Where do we draw the line between taking a moral stand and intolerance?
The answer depends on who’s holding the pen, as illustrated in news stories this summer.
When federal courts ruled a Colorado baker and a Washington state florist were legally allowed to discriminate against gay and lesbian couples, many Christian conservatives cheered in agreement.
Americans, they preached, should not be required to do business with people who offend their religious sensibilities.
Within a few days, however, many of those same people were outraged when a Virginia restaurant declined to do business with White House spokesman Sarah Huckabee Sanders.
The owner, Stephanie Wilkinson, told the Washington Post some of her staff were morally opposed to serving Sanders. Wilkinson said she asked Sanders to leave because the restaurant had “certain standards that I feel it has to uphold, such as honesty, and compassion, and cooperation.”
The aggrieved Sanders took to Twitter to inform the world that she had been treated shabbily.
Sanders’ complaint prompted angry rhetoric about the intolerance of liberals and the discrimination suffered by Republicans.
That, of course, set off angry rhetoric from the left, including Rep. Maxine Waters, a California Democrat, who urged Americans to harass any Trump official any time one was seen in public.
President Donald Trump joined in, using Twitter to trash talk the restaurant. And the Virginia GOP called for a boycott of the restaurant.
Such is the state of our politics. We demand accommodation and tolerance for ourselves and those who think the way we do. And we demand the right to be intolerant of anyone who doesn’t share our views.
The U.S. Supreme Court has yet to offer a ruling that helps Americans — and their lawyers — distinguish between what is the lawful practice of religious freedom in private business and what is illegal discrimination.
The cake ruling focused on the motives and words of some Denver officials; the court basically ruled that baker Jack Phillips didn’t get a fair hearing before the hostile board that was charged with deciding whether the bakery discriminated illegally against a gay couple. The larger issues remain as murky as ever.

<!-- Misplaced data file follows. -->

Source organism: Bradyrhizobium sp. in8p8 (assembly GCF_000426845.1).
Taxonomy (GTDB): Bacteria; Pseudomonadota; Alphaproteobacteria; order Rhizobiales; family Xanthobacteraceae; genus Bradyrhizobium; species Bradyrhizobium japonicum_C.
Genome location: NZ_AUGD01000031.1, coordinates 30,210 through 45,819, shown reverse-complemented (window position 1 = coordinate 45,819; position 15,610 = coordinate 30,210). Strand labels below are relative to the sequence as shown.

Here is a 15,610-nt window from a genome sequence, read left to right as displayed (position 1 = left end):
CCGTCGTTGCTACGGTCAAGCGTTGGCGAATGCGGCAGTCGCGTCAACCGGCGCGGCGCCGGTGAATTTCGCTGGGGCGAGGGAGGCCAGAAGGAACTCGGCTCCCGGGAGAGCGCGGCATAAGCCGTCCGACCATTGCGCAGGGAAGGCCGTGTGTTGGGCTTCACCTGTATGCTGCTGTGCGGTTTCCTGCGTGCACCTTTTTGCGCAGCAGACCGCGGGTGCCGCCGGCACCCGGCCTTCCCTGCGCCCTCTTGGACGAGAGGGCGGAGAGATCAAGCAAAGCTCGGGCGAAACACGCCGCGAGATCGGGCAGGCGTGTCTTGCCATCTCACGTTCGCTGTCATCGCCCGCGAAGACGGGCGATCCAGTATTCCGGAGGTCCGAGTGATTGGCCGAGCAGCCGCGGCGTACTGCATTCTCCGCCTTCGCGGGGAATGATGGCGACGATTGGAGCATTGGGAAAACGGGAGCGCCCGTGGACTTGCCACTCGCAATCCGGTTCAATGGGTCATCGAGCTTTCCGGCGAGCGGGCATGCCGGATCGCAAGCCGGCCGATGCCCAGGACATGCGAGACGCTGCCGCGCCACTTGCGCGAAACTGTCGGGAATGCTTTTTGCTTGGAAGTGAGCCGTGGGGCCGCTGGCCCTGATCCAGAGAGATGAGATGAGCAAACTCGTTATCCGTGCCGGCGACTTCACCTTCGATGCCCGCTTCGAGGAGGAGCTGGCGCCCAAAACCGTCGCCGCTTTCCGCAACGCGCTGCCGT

The court’s decision, however, likely emboldened other businesses to deny service to customers.
Some pharmacists are refusing to fill certain prescriptions for women, claiming that to do so violates their religious rights.
Some bars have refused to serve customers wearing hats that support the president; the bar owners claim they are morally opposed to Trump’s policies.
On the right and the left, those denied service by businesses immediately head to Facebook, Twitter and Instagram to tell the world they have been abused and damaged.
Lawsuits often follow.
But the law doesn’t always care. For the most part, private businesses can refuse service to anyone they choose based on politics. They cannot, according to the law, discriminate based on such things as a person’s race, color, national origin or religion. Some state and local laws also include sexual orientation on the list of protected groups. Other legal protections, such as those for older Americans and people with disabilities, also have been written into law.
Congress also has passed laws — beyond the First Amendment — giving special protections to people exercising their religious beliefs.
Just where one’s religion stops and politics start has grown impossible to discern. But the role of religion in politics — and government — has always been a sticky one for the United States.
In the early years, disputes were primarily among different denominations of Protestants, since white Protestant men controlled business and politics. Over the two-plus centuries since the Constitution and the Bill of Rights were ratified, our ideas about religion have grown more enlightened.
We have charted a course in this country that has grown more inclusive and more tolerant.
We still are on that course, even though many Americans seem stubbornly insistent on demonstrating their religious and moral superiority by slighting and demeaning those with different beliefs.
The courts eventually will decide when denying service to people of different religious and moral beliefs is legal.
What the courts can’t teach us is that treating people with arrogance and meanness is not a sign of moral or religious fortitude. It’s just arrogance and meanness.
A native of Garden City, Julie Doll is a former journalist who has worked at newspapers in California, Indiana and New York, as well as across Kansas.